Welfare Benefit Plan ERISA News
June 2017

 
Could Your Incentive Plan Be Subject to ERISA?

"Many incentive or bonus plans make payments or deliver stock within 2-1/2 months after the end of the year the participant became vested in order comply with the short-term deferral exception of Code Section 409A. However, some incentive plans provide for accumulations, multi-year periods, and mandatory deferrals. These plans may unwittingly become subject to ERISA's requirements." (Winston & Strawn LLP)

COBRA and Second Qualifying Events
- When Does the Clock Start?
"If the initial qualifying event that triggers an individual's COBRA rights is terminating employment or reducing hours of employment, subsequent qualifying events may result in an extension of the maximum COBRA coverage period for certain qualified beneficiaries.... Note that a covered employee is not a qualified beneficiary with respect to any 36-month qualifying event. Therefore, the expanded period that applies in connection with a second qualifying event will not apply to a covered employee but only to the spouse or a dependent child of a covered employee." But, does the extended COBRA coverage to which the dependent would be entitled run from the date of the second qualifying event or from the employee's termination date? (Willis Towers Watson)

Back to Basics - Costly Consequences of Ignoring Process in Benefits Administration

"The stories of an employer and a long-term disability insurer and claims fiduciary for an ERISA plan, defendants in two recent cases, ring so true. In the first case the insurer was designated as claims fiduciary for an employer's long-term disability plan, and ended up in litigation with the least friendly standard of review - de novo review - of the disability benefit determination. This happened because the claims administrator failed to timely respond to the employee's challenge of the amount of disability benefits awarded. In the second case, the employer had to pay a $750,000 death benefit due to its failure to notify a disabled, and then terminated, employee of his right and the process to convert his group life insurance policy to an individual policy. This failure was coupled with assurances from human resources to the former employee's spouse that nothing more was required to ensure that all benefits would continue, and was found to be a breach of the employer's fiduciary duty."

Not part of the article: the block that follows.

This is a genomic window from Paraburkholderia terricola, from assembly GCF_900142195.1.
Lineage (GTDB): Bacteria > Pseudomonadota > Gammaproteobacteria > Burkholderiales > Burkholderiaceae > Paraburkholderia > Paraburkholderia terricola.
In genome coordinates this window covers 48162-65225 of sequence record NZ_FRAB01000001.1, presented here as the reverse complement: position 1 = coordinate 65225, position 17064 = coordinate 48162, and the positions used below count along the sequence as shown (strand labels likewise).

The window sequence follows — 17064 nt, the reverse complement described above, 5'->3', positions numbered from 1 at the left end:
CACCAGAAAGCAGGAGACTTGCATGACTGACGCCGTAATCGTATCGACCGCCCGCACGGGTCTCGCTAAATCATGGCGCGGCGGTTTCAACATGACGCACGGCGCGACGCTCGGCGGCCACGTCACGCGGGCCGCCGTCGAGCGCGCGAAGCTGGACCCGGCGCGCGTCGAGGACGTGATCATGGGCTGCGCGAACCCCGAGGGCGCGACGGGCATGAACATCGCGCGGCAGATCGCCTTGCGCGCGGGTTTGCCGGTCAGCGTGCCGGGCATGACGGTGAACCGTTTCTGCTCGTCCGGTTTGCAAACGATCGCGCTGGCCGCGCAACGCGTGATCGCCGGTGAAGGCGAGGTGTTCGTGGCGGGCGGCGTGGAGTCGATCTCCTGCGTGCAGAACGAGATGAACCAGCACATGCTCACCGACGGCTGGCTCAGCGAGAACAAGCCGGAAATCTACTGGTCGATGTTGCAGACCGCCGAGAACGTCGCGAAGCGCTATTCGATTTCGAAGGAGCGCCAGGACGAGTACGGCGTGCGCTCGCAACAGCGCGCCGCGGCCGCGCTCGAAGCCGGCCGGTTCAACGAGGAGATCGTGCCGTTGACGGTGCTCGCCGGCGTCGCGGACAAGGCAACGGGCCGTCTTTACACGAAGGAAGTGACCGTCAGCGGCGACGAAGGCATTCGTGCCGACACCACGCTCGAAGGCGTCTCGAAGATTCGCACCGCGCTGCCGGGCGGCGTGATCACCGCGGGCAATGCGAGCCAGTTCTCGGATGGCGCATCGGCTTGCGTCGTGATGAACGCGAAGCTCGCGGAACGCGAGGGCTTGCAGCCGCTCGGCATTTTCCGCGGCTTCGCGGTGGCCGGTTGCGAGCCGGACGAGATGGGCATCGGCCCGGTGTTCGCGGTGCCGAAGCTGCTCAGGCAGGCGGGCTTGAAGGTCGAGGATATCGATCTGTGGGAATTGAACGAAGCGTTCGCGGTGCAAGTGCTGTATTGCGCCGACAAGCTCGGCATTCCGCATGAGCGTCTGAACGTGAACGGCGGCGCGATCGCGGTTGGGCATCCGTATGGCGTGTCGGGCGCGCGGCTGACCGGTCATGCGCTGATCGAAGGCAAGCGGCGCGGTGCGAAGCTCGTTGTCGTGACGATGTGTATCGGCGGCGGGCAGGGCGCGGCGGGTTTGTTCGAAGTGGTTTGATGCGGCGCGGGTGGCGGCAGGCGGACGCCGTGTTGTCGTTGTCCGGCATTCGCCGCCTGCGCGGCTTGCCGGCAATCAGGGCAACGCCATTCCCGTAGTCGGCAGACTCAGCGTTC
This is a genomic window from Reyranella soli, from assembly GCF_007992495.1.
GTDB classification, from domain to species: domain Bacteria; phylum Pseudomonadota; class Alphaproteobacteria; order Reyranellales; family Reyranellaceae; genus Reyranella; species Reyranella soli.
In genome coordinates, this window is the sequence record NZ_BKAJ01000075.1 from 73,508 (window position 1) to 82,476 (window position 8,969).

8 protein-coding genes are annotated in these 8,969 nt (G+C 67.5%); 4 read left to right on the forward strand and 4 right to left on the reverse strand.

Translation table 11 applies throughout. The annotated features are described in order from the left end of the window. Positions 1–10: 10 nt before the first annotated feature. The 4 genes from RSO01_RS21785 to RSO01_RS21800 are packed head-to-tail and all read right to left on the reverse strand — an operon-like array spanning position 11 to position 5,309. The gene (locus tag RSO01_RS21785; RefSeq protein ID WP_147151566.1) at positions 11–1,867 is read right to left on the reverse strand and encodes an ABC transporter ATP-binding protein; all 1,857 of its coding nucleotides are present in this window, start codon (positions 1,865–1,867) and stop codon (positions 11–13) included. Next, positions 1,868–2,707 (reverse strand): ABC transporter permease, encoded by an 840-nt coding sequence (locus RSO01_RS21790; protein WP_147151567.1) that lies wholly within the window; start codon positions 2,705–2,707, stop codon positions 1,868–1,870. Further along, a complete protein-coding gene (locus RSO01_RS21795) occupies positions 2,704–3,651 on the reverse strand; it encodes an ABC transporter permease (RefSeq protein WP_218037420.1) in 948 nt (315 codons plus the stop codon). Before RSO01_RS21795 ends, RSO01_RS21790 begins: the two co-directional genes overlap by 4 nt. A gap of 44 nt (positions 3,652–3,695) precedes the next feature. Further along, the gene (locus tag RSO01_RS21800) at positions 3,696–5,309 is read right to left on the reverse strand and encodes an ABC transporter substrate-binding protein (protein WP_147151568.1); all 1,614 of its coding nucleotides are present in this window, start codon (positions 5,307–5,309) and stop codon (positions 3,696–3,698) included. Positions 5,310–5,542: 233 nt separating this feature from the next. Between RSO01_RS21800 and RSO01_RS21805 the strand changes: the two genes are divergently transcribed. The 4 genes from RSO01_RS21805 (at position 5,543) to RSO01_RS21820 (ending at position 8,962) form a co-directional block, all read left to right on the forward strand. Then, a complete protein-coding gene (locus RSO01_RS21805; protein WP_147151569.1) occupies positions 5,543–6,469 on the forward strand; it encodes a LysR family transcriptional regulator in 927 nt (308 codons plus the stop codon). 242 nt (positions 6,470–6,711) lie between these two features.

"Neither case involved difficult ERISA concepts, and neither set new precedent. They drew our attention because both involved seemingly small and avoidable mistakes with costly implications for well-meaning employers or administrators." (Stinson, Leonard, Street)
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© 2017 ERISAPros, LLC, All rights reserved. Information on ERISAPros' website, its newsletter, “News & Views,” and its blog, “ERISA Wonk,” is published as a general informational source. Information and articles are general in nature and are not intended to constitute legal or tax advice in any particular matter. Blog posts and comments reflect the personal views of their respective authors - not those of ERISAPros. Transmission of this information does not create an attorney-client relationship. ERISAPros, LLC is not a law firm and is not giving legal or tax advice. It does not warrant and is not responsible for errors or omissions in the content on its website or in its newsletters. ERISA is a complicated and confusing law. Summary Plan Descriptions (SPDs), Wrap Plan Documents, and Form 5500s require review and updating by qualified ERISA compliance professionals.

 

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